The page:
Act III. Winter 1998-99. As the project proceeds, more changes emerge. ICON and the architect butt heads on design issues, but shield the clients from the raw edge of this tension. Bob Wiggins is aware of the conflict but not too concerned about it. He knows that ultimately, design decisions are his to make and, as an engineer, heÆs confident there is a "solution that we can work out." Myers and Mahak believe the architectural plans lack details needed for construction and contain some flaws that must be corrected on site. In BueseÆs view: "Some things are left for the contractor to figure out. The owner and ICON did have input in changing details, but the major concept is there and was kept."


The 1959 split level floorplan.


With the roof structure in place, ICON began interior framing. At this point, even the two carefully preserved bathrooms were changed somewhat. The master bath was expanded to accommodate a whirlpool tub. Because the house wall bumped out, one bathroom lost windows and gained a solid, tiled wall. ICON created new ceilings for the bathrooms, too, since the new volume ceiling would not work for private spaces. To lend privacy in the bedroom wing of the house without blocking light, ICON recommended a glass artist to the Wigginses. The artist designed custom glass inserts for the truss openings.



The floorplan after construction.


Beneath the soaring ceiling, the original entry stairs looked puny. Bob Wiggins suggested a wider stairway, which ICON created. One of the new front porch columns would have blocked a window, so ICON shifted its position.

Mahak took the lead in helping the Wigginses select finish materials. He brought them samples, took them to showrooms, painted walls in sample colors, made recommendations. The Wigginses wanted premium products -- such as granite counters, wood-frame windows, customized cabinetry for the new study -- regardless of price. "I saw the cost going up," says Mahak. Having to build around the two bathrooms pushed the labor cost to twice what it should have been, he says. To moderate costs a bit, Mahak arranged for some services, such as the electrical engineering and the landscaping, to be provided directly to the clients, without running the charges through ICON.

Act IV. Spring 1999. The beautiful new structure is taking shape. ICON anticipates smooth sailing to project completion. Then problems with subcontractors develop.


The Wigginses wanted to retain the master bath as is, but eventually decided to expand it, adding a whirlpool tub, separate shower, twin lavatories, linen closet and glass shelving.


The electrical upgrade was "massive," says Myers. The house had to be wired for an intercom system, a sound system, cable and computer connections, and state of the art, low-voltage lighting. ICON lined up an electrician the company had used before, and an electrical designer/installer whom the electrician had worked with and recommended.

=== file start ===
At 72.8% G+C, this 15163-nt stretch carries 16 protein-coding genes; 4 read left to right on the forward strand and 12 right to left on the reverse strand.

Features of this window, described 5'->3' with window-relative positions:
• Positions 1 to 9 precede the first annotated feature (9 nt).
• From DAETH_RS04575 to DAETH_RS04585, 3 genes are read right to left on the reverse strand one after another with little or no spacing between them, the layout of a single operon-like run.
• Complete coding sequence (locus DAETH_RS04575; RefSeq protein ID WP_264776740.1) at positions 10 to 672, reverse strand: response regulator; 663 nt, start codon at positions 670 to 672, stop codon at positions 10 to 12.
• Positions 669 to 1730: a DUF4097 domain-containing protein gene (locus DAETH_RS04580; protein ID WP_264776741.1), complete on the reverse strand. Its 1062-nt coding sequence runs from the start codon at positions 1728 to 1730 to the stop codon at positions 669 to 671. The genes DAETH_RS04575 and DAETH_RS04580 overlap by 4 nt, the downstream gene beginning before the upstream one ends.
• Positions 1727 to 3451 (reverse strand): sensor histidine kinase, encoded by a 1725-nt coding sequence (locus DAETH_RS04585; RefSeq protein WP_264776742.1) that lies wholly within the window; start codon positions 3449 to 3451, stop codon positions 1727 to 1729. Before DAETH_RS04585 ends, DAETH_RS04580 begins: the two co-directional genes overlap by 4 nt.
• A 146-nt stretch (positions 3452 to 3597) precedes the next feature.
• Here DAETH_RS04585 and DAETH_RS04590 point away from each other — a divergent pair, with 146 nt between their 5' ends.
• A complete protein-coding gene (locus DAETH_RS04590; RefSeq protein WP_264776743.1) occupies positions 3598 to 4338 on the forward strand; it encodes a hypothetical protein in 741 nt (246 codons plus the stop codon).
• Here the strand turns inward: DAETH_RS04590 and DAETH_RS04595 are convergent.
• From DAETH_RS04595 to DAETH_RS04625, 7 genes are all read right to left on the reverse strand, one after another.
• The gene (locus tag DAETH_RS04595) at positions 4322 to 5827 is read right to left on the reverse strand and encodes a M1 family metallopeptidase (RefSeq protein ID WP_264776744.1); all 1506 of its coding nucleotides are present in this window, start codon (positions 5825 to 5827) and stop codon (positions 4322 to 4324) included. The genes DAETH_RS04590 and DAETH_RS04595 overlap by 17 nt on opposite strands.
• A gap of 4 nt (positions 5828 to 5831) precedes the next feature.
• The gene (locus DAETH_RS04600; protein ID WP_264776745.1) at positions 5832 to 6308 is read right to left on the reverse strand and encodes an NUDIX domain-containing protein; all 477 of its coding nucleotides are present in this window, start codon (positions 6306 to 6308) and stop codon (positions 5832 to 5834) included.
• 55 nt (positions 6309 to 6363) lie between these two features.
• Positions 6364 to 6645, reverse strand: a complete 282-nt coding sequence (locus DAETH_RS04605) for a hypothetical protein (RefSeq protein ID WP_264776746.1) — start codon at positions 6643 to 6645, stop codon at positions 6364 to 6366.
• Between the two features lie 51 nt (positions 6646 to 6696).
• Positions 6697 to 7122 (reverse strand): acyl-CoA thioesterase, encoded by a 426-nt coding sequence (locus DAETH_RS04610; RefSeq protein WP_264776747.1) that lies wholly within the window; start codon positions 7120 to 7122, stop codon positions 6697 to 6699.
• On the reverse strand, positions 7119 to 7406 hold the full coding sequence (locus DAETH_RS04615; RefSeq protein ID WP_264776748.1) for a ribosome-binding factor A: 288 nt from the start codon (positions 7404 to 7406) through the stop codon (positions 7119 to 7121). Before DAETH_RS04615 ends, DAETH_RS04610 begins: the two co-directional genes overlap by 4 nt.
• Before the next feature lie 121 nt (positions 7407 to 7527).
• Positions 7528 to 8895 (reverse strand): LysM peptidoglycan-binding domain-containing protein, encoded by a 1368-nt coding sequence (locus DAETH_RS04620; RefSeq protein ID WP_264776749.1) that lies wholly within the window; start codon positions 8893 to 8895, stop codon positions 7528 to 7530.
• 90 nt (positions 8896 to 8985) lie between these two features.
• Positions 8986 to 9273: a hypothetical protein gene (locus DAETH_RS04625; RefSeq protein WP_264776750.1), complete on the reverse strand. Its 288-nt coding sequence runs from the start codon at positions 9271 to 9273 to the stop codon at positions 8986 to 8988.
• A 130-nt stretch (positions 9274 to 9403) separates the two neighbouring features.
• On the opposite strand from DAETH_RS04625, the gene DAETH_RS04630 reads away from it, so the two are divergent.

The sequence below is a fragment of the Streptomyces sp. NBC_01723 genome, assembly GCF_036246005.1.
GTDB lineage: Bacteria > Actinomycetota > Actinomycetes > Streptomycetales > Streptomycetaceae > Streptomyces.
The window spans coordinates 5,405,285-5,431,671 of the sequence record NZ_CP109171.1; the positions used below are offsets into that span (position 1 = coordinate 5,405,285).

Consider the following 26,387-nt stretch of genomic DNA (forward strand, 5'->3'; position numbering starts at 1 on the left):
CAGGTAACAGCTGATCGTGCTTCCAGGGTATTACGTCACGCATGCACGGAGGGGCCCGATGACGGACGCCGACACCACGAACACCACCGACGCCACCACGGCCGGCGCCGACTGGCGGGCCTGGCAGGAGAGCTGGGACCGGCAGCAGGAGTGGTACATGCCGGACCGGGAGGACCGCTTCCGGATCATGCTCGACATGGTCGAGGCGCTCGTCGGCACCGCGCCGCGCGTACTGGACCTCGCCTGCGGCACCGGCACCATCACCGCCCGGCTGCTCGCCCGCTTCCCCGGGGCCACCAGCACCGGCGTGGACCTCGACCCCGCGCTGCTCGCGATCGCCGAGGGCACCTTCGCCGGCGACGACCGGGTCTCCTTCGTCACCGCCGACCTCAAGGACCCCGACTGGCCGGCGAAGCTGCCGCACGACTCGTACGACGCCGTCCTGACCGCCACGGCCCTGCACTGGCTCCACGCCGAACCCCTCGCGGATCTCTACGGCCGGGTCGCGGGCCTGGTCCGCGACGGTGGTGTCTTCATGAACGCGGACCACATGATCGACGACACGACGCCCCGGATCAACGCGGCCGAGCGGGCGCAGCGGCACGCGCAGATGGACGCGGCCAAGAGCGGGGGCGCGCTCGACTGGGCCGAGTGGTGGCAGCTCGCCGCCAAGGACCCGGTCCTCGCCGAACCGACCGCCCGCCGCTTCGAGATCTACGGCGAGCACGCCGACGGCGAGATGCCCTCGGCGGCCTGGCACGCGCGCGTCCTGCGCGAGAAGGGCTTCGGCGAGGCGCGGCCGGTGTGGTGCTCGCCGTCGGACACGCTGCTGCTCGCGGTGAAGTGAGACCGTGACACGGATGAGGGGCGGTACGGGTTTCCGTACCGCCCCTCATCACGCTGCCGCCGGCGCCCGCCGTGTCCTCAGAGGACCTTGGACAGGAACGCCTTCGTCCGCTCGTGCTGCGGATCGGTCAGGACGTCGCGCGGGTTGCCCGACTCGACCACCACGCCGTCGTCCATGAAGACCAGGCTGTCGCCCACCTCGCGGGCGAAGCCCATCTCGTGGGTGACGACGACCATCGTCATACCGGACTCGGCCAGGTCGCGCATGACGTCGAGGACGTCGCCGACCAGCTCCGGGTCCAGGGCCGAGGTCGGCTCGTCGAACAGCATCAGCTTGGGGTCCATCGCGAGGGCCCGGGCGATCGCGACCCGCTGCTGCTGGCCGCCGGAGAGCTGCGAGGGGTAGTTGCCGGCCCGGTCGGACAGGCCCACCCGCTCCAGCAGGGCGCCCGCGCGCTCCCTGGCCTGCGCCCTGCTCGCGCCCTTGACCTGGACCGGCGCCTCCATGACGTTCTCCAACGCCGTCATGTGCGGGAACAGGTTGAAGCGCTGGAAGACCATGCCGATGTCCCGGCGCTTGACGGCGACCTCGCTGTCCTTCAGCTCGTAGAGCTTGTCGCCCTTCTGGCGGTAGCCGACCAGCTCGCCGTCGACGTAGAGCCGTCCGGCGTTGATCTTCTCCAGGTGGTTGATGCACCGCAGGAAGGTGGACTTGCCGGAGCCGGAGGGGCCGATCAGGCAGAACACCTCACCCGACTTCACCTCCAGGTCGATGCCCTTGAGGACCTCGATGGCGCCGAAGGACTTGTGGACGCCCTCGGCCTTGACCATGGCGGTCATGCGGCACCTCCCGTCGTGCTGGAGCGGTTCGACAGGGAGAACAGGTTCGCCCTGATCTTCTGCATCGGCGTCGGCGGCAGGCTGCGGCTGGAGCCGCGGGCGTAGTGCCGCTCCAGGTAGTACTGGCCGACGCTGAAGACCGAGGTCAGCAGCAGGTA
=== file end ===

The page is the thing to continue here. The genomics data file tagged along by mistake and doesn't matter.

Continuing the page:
Attracting the electrical engineerÆs attention proved difficult, especially when the deadline for ordering special light fixtures slipped by. Though officially the designer/installer reported directly to the Wigginses, Mahak had to step in. He made repeated phone calls, then "put a note by his front door at home saying, æWe need you, or weÆll have to hire someone else.Æ [It] was a lot of headache for me," says Mahak. As with other rough spots in the production process, however, the Wigginses seem to have been spared the worst effects. "The lighting designer didnÆt always follow through," says Linda, "but weÆre happy with the end result."

Adding to MahakÆs headache, the electrician moved his business to Las Vegas before the electrical installation was complete. With such a complex job, ICON decided not to switch electricians midstream. "We brought the electrician back from Las Vegas three or four times to finish the work," says Mahak.

By the time the house was ready for drywall, ICONÆs drywall subcontractor had another project under way. He was running back and forth between jobs, says Myers. That, plus the demanding nature of the Wiggins project -- with its 19-foot walls, vaulted ceiling and rounded corners under windows -- caused the drywall process to drag on for an extra month or more.

Act V. Early September 1999. The Wigginses are anxious to move back into their house.


The two Wiggins boys share a loft that can be reached from both of the childrenÆs bedrooms. Custom-designed glass inserts dress up the girder trusses while providing sound control.

"We needed to push to get the job done by the start of school," says Mahak, because Linda Wiggins is a teacher. Besides, says Linda, the "lady we rented from wanted us out" so the next tenants could move in. ICON scheduled the painting, finish and electrical trim work tightly, says Myers. "Many subcontractors came through. We could not have done this job without their commitment." By the third week of September, the house was ready for occupancy, with a handful of finish details yet to complete. Boxes of belongings made the trip back across the street, and the Wigginses were home again.

Curtain call. Bob and Linda Wiggins come forward to thank the cast.

Commending the architect, Bob says, "I like working with Tom. HeÆs very artistic." Commending Bob Myers, Vali Mahak and the rest of the ICON crew, Linda says, "They did a really good job. Their work was excellent." Pointing to their bright, spacious, one-of-a-kind house, Linda and Bob say in unison, "It exceeds our expectations." Bravo.

Also see:

ICON Remodeling


Budget History

Cash Flow Analysis